longing for another kind of shovel

snow2IWAS MINDING MY OWN BUSINESS HERE WHEN THIS SHOWED UP. And it continues to show up. After several “cried-wolf” storms this year (all of which settled on New York City south to the mid-Atlantic, not us) finally here comes The Whopper (definitely not flame-broiled, and no mayo, ketchup, onion, lettuce, tomato or pickle included that I can see). Truth be told, I wasn’t minding my own business, exactly, but actually our business: revamping A Way to Garden for its third “facelift” (cheaper and easier than getting one myself) in time for a March release. If you wonder why I am quiet this week, that’s why: I’m hectic here, rebuilding. And it’s also quiet because the snow now muffles me in a thick duvet of white.

  1. SusanB says:

    Here in the Phiadelphia area we had our whopper handed to us a week or so ago. Actually, we had two in a row, serving up way more snow than we have had in many years. The big melt down has begun and the anxiety is beginning to build. Where to begin in the garden when the blanket is lifted? Looking forward to seeing the new look. A Way to Garden is my homepage… pleasant way to start the day.

    1. Margaret says:

      Welcome, Lina, all the way from Stockholm. Not cold here, really (30s F) but wowo, what a lot of impossible-to-shovel, heavy snow. Much more fell overnight, and still coming. I appreciate your nice words and am so glad you have found us….just in time for the coming of spring! See you soon again, yes?

  2. Nancy says:

    We’re getting another look at the underside of some snowflakes tomorrow and Friday–we’re in the 12+” range on the weather map. I keep telling myself it is very good for the plants underneath, but I will be so happy to see the plants instead!!

  3. Mary says:

    So that is where it went. We have had (cross my fingers) barely snow up here this year (Quebec)! Getting a bit today but I can still get out of my yard (that is how I gauge it) but mind you I did get new snow tires this year and yes the cabin fever has kicked in….

  4. Allison says:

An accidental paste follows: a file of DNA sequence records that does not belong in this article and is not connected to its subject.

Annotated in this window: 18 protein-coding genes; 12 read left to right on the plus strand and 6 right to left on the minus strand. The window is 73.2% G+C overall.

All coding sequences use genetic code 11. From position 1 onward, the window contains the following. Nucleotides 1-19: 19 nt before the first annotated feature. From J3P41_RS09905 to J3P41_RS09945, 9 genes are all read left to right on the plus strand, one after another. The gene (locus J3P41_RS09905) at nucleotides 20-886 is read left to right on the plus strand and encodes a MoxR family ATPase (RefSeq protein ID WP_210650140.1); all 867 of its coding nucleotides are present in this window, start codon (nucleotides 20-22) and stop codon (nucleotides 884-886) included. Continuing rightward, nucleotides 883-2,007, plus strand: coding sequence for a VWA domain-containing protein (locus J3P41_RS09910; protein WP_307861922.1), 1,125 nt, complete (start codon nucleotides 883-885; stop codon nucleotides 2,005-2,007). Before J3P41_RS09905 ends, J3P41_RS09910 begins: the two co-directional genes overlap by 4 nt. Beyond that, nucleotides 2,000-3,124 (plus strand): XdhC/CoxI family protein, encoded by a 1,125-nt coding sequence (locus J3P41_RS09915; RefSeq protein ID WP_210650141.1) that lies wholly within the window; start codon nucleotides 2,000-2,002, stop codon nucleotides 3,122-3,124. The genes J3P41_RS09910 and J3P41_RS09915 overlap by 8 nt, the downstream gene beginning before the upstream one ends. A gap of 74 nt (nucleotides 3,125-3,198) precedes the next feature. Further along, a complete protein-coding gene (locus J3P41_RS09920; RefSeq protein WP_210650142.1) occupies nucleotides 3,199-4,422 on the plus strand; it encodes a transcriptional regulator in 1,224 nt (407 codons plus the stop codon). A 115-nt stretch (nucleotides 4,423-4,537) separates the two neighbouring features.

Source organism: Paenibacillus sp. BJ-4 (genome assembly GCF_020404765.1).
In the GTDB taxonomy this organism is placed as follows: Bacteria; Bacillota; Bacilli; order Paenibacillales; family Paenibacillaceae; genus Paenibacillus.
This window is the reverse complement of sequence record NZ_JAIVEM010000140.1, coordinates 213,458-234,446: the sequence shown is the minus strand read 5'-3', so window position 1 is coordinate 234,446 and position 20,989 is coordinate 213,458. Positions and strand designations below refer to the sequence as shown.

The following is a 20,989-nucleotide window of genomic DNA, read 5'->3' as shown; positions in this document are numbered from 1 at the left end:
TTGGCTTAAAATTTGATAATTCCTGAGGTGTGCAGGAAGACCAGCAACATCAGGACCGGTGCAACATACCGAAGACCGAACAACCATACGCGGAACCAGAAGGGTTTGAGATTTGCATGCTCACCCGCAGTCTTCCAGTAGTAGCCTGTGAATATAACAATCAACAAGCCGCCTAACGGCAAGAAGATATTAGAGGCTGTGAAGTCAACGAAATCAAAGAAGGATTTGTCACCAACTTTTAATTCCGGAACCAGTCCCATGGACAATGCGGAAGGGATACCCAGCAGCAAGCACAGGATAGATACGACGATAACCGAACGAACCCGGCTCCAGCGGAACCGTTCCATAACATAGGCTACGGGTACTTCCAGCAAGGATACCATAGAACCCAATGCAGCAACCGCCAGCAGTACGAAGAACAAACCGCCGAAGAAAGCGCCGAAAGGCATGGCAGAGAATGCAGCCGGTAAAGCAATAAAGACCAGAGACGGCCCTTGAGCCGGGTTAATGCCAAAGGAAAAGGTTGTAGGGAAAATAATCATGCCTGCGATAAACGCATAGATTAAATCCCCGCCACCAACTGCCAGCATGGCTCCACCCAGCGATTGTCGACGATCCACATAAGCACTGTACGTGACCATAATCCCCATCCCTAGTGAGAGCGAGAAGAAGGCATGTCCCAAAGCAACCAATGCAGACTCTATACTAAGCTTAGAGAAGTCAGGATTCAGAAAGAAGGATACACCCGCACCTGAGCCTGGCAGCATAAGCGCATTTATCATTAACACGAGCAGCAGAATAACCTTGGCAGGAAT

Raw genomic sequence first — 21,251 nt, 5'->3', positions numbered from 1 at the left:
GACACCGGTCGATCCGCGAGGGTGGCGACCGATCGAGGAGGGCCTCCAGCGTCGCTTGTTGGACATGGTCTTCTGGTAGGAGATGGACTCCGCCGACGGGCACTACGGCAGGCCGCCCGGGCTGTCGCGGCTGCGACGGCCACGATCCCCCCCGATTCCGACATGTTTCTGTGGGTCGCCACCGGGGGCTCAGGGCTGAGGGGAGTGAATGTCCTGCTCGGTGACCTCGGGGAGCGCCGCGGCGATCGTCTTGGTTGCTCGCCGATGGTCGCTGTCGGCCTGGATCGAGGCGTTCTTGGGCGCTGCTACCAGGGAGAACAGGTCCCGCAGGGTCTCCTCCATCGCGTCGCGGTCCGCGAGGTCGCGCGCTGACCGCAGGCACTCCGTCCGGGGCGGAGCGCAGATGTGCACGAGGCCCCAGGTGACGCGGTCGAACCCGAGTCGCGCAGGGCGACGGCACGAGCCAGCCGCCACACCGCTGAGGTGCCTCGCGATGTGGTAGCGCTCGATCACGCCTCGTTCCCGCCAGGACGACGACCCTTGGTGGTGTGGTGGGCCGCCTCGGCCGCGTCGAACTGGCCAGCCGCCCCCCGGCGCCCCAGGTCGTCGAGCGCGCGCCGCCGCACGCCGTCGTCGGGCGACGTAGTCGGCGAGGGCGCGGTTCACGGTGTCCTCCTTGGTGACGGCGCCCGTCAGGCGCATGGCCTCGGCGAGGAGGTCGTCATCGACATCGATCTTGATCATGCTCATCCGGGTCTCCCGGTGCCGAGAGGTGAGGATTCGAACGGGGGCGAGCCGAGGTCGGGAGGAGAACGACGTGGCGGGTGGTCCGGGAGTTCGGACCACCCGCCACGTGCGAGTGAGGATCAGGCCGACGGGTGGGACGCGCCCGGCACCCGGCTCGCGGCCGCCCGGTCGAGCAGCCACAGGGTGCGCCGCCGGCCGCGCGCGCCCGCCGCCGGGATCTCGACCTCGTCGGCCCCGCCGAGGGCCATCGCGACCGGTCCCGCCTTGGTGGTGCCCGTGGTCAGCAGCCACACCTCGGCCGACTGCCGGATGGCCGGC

Greetings from the snowbelt 30 miles east of Cleveland. Here in Geauga County we have had nearly 16 feet of snow fall on us since November! Backing out of the garage has become a real challenge–I leave rear license plate impressions in the snow bank daily. Sure makes for some wonderful cross-country skiing at the Holden Arboretum though. I’m just hoping there’s a way to SEE my garden sometime before June!

    1. Margaret says:

      Welcome, Mary. Yes, it’s here. What a mess today (that photo was just the first third of the dump we got). I got new snow tires, too, but until now not much use this winter as you say. And did you say “cabin fever”? Oh boy, yes.

      Welcome, Allison. 16 FEET? Sounds like lake effects snow (which I hear about on the radio sometimes because I live in New York State, where some counties far from me experience it). Yikes. I will stop complaining now. Maybe. :) Really, though, this was a no-winter winter in my estimation for the most part. Last year was much worse; nonstop ice. I bet Holden is beautiful; lucky you.

      See you both soon again I hope.

  5. Sheryl at Providence Acres Farm says:

    That’s disheartening! It is always so dissappointing when the snow goes away and then comes back! Our’s is here still, but spring is just around the corner!

    I am enjoying your blog!

  6. Rosella says:

    Oh, dear, Margaret! That looks like a whole lot of snow, just when you could reasonably have hoped to be past the danger. Down here in the mid-Atlantic where, as all the world knows now, we don’t know how to do snow, the remains of our blizzards (real blizzards, with wind too) are melting slowly, but today on a little patch where the sun hits I saw — a snowdrop! The French call them “perce neiges” but this year they couldn’t possibly pierce the neige, so we are dancing happy dances of welcome that at least in a few places they are able to get through and bring their charming message.

  7. Maria says:

    Getting snow (and lots of it) here in Northern NJ. I have added “order more seeds” to my to-do list for today (in-between the shoveling). Thank you, Margaret for helping us endure!

  8. Mark says:

    At least here in Cincinnati we had snow drops, aconite and tommy crocus waiting on us when our big snow finally started to melt last week. Remarkable plants that are perfectly timed to help us with that final push to spring. This year one never knows whats next though.

  9. Waneta from Virginia says:

    This time last year, the snow drops and snow crocus (croci? crocuses?) had been out for a couple of weeks, and the February Gold daffodils had buds. This year, um, I guess they are out there somewhere. I think I saw a few daffodil leaves poking out of the snow.

    Looks like I lost my favorite Japanese maple, a 10-year-old red lace leaf that I’d raised from a seedling. The trunk is split. There’s damage to other bushes and trees as well, but nothing that won’t recover, or be missed if it doesn’t. The red lace leaf, I’ll miss.

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